Daily headlines in newspapers around the world. Alarming studies and projections regarding melting glaciers and rising sea levels. A drastic loss of biodiversity. Chaotic weather with record seasonal extremes. Public protests of unprecedented size in the streets of the world’s major cities.
After long decades of alarm and frustration from the scientific community, the climate crisis has finally taken the global center stage with a late-coming urgency now impossible to ignore.
At this year’s Adventure Travel World Summit, the Adventure Travel Trade Association (ATTA) offered an additional day of learning on Friday, 20 September, at the Climate Action Leadership Studio so that interested delegates and travel community members could gather and discuss the very real issue of travel’s role related to climate change.
Gothenburg, Sweden, was a fitting location for the event. The Swedish culture maintains a deep connection with nature and its preservation. It encourages communion with the unbuilt world, often leading the way by using renewable energy sources, producing low carbon dioxide emissions, and initiating social and governmental policies that support such efforts. Indeed, outspoken Swedish youth climate activist Greta Thunburg has become a national hero, and flygskam (flight shame) has entered both the local and global vernacular.
During the day-long studio, delegates put climate change in context and envisioned practical strategies and operational steps they can take immediately to reduce their climate impact. Information-rich presentations on visionary carbon removal technology and practical carbon offsetting demystified the science and practice behind both. Steven Goodman of Climeworks, a leading innovator in bringing carbon removal technology to the private and public sectors, described carbon pollution as “leaving trash in the air.”
“To avoid climate breakdown and remain within planetary boundaries, we will have to take a huge amount of carbon from the air,” Goodman said. “Scientists have calculated that we will need to remove 5 to 10 billion tons each year.” This will need to be accomplished through a variety of means, including direct air capture, a process that entails pumping captured carbon dioxide from the air into basaltic rock beneath the Earth’s surface, which binds to the carbon dioxide. In effect, the carbon dioxide, which originated in the ground in the form of fossil oil and gas, is put back into the ground to become solid carbonite. With a vision to remove 8% of carbon dioxide emissions – tourism’s share – ATTA is launching Tomorrow’s Air, a collective of travelers and travel businesses who will combine their efforts to support the vision.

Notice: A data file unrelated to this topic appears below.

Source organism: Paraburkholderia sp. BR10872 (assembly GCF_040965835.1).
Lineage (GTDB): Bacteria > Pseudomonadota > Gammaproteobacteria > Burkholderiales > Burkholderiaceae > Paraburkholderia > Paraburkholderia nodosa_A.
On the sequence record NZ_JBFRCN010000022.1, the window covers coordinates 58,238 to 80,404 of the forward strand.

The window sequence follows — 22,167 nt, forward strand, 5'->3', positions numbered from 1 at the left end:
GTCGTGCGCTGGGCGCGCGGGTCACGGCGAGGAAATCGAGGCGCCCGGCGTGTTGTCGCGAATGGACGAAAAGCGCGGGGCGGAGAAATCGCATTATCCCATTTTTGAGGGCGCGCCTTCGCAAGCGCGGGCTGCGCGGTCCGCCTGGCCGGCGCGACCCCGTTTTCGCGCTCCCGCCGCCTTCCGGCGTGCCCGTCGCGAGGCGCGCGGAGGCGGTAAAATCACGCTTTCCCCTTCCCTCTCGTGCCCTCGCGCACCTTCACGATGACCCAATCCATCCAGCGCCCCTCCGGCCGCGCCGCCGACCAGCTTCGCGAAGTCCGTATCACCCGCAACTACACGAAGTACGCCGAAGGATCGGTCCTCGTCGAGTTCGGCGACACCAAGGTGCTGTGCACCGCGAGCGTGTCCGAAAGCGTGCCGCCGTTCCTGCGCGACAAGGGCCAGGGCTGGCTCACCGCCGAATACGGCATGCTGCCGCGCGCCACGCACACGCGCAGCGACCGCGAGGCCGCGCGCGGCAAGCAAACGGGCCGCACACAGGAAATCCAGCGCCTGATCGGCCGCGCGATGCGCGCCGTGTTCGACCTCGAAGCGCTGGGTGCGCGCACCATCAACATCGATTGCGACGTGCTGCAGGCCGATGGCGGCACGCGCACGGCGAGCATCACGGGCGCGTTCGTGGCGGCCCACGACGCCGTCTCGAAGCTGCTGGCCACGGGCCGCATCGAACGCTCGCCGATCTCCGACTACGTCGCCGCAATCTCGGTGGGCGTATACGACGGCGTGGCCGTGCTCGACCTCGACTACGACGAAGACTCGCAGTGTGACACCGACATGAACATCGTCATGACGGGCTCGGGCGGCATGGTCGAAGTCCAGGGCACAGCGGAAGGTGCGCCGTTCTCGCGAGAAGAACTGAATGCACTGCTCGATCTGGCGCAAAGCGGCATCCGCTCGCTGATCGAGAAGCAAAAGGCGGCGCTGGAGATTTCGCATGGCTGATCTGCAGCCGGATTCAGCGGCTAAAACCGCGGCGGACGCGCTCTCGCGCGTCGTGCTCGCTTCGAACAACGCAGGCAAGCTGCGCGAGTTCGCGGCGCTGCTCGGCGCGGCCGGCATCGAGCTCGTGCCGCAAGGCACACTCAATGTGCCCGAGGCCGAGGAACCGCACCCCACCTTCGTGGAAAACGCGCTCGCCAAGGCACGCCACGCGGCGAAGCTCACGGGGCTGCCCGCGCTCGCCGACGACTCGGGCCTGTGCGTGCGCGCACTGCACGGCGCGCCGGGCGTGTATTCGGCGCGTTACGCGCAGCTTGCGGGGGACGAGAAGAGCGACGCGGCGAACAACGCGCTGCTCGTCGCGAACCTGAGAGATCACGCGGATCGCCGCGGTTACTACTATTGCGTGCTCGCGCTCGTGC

Eric Balian, managing director of tour operator Terres d’Aventure, shared his long journey to offsetting 100% of his clients’ carbon dioxide footprint. Starting his efforts a full 15 years ago, Balian said he had no idea what he was doing at the time. In a survey of his customers, 95% said they were ready to make a change to mitigate their individual impact. Yet not one of them voluntarily offset their emissions. “The process was too complex,” Balian said. “So we just decided to do it for them.”
Emphasizing the importance of offsetting not as a marketing boost but because it was the right thing to do, he described the starts and stops his company encountered as it learned how to ensure its offsetting projects were measurable, verifiable, permanent, and had a strong social and economic impact. “Don’t be more Catholic than the pope,” he advised. “It’s not possible to be perfect in your calculations, but you cannot wait to act.”
Other presentations addressed how to tailor trips to reduce impact by offering choices such as “meatless expeditions,” train tours, tours offered in the off season, and longer stays when a long-haul trip was inevitable.
Another poignant topic of the Studio touched on communicating sustainability efforts to customers in a meaningful way. Leslie Bruce, president and CEO of Banff & Lake Louise Tourism, shared her experience of promoting public versus private transport in the Canadian national park. While personal convenience bested environmental concern in her testing of messaging, the result was what mattered: Traffic in the park dropped dramatically.
Richard Bangs and Pete Bryant of Steller.co described their mobile storytelling platform’s potential to share concerns and successes with a broad community. “We learn through stories,” said Bangs, a veteran explorer often called the father of adventure travel. “Travel is the original narrative. It has an arc to it.” In a world where the climate crisis is a hot topic, there is an opportunity to use platforms like Steller to create awareness, ask questions, and engage in conversation.
At the close of the studio, ATTA president Casey Hanisko pointed to the role and responsibility the adventure travel industry has in the future. She also emphasized the huge potential the industry has not only for addressing the issues we currently know about but using imagination, collaboration, and transparency to navigate a better way forward. Echoing the urgency of the day’s events, Goodman noted succinctly: “There’s so much we don’t know yet, but we must do what we can with what we do know now.”
The 2019 Adventure Travel World Summit in Gothenburg, Sweden, was entirely carbon neutral, thanks in large part to our official sustainability and carbon neutral partner, Airbnb, which helped carbon offset all ATTA travel to and from the event. Soon, the ATTA will be offsetting with South Pole through its new program Neutral Together. Open to all ATTA members, Neutral Together will offer participants the opportunity to aggregate their emissions volume and receive a lower per ton price. For more information, please email [email protected].